A program at the National Radio Astronomy Observatory in Pocahontas County is helping spark student interest in science, technology, engineering and math careers.
The observatory is home to the Robert C. Byrd Green Bank Telescope. It’s the largest movable radio telescope in the world and weighs around 16-million pounds.
In the summer of 2007, the telescope needed to undergo repairs, immobilizing it for about three months. During that time, the telescope continued to record hundreds of hours worth of data.
“Three-hundred hours is set aside for the students and this is data just for the students. As an astronomer I’m not allowed to look through the data. Our teachers that participate in this program are not allowed to look through this data and we have no idea what is in this data. We encourage high school students to look for pulsars,” said Rachel Rosen, project director of the Pulsar Search Collaboratory.
A pulsar is a “leftover” or remnant of a super nova explosion. The ball of neutrons is so small, we can’t see it with the naked eye but the pulsar’s magnetic poles give off radio waves, which we can detect with a radio telescope.
“Some of them rotate thousands of time per second so they can be faster than a kitchen blender. They can be very precise, as precise as an atomic clocks and because of their precision and they are scattered throughout the sky, they make really good tests of Einstein’s theory of general relativity,” said Rosen.
There are about 1,800 known pulsars scattered throughout the sky in the Northern and Southern Hemispheres.
The Pulsar Search Collaboratory is a joint project of the National Radio Astronomy Observatory (NRAO) and West Virginia University (WVU).
The images and data from the telescope are first processed at WVU to help increase a student’s chance of making a discovery.
“The computer makes literally thousands of guesses of how fast the pulsar is spinning, if there is a pulsar there and how far away it would be and then of all of these thousands of different guesses, we take the 30 best guesses and make diagnostic plots of them and these are these plots that the students look at ,” said Rosen.
Students and teachers are trained how to analyze the plots and graphs during a three week workshop at the observatory in Green Bank . Teachers learn about radio astronomy, man-made radio waves that can interfere with the telescope, what pulsars are and how to search for them.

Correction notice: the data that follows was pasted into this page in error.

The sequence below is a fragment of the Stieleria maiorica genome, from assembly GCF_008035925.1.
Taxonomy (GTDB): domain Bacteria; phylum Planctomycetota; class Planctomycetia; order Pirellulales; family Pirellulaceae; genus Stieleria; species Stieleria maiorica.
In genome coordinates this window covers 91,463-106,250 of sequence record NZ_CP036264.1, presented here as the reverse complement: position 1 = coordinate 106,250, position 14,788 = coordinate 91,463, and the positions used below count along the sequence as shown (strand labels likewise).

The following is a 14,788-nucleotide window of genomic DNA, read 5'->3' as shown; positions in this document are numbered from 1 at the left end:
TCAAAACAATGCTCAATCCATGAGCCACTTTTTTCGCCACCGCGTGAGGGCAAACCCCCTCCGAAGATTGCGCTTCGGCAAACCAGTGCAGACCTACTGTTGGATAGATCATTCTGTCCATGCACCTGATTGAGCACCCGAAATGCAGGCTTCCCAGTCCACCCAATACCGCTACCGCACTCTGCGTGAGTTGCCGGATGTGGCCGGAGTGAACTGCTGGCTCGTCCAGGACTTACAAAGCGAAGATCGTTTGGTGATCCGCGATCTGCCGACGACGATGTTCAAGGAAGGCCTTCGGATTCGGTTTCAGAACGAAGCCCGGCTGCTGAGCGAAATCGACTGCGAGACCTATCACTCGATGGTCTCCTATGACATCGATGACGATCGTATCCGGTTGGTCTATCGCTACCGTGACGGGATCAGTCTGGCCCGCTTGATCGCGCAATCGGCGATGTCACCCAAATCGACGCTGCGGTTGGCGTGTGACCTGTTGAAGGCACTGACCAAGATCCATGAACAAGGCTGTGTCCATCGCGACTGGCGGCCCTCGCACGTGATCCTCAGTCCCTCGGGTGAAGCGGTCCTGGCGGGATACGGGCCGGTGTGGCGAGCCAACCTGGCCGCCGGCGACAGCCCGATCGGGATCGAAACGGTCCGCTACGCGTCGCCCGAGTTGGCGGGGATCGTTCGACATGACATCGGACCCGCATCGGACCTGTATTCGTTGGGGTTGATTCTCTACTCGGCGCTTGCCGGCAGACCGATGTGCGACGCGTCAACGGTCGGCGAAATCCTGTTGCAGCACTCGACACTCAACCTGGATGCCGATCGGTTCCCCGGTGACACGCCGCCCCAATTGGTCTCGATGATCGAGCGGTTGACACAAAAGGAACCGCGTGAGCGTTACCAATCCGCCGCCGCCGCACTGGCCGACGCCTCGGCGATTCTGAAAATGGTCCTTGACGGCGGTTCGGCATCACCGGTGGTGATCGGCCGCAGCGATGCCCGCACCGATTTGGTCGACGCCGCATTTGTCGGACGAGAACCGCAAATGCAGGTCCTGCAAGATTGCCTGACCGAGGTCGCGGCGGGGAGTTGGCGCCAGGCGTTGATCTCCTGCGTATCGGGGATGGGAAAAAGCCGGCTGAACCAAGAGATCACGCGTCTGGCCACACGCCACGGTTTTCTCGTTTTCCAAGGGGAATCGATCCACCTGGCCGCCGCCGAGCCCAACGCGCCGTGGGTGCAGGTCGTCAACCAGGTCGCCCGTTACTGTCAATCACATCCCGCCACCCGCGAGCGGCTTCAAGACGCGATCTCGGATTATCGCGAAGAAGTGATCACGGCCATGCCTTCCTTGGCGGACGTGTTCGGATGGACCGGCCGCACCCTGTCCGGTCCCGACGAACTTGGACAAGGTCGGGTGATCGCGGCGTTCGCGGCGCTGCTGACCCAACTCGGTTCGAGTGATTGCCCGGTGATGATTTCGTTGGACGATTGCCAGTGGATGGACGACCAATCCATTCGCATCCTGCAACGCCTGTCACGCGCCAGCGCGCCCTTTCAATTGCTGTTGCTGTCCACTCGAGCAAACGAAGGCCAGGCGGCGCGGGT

During the third week, the teachers return with their students for training. They recruit other students and form teams at their schools.
Shay Bloxton, a junior at Nicholas County High School uses her computer at home and free class periods at school to sift through the data. In October 2009, she discovered an unknown pulsar.
“I found something that looked odd and it was like a strong signal and I reported it to Rachael and they definitely thought it looked like a pulsar. We went back and looked at it through the GBT and I was really excited. I couldn’t believe I actually found one,” said Bloxton.
A few other students have found known pulsars or objects in the telescope’s data.
Bloxton said the experience was the first time she got to do a real hands-on science project at school.
Forty-one high schools in nine states participate in the pulsar program. Eighteen are in West Virginia . Other states include Ohio, Kentucky, Virginia and Maryland.
A student or teacher only needs a computer and Internet access to use the pulsar program.
The goal of the program is to get students interested in science, technology, engineering and math careers by exposing them to cutting-edge science research.
“ We tend to reach a lot of first generation college goers. Probably one of our biggest successes from an educational standpoint is that we see huge gains in girls, where they come to our program feeling insecure or unsure of their ability to do science and to collaborate with scientists and to work on teams and conduct true scientific research and after participating in our program we see a huge change in their confidence,” said Rosen.
Bloxton said the experience is helping her graduate a year early. She plans to major in physics at WVU and eventually become an astrophysicist.
For more information on the National Radio Astronomy Observatory in Green Bank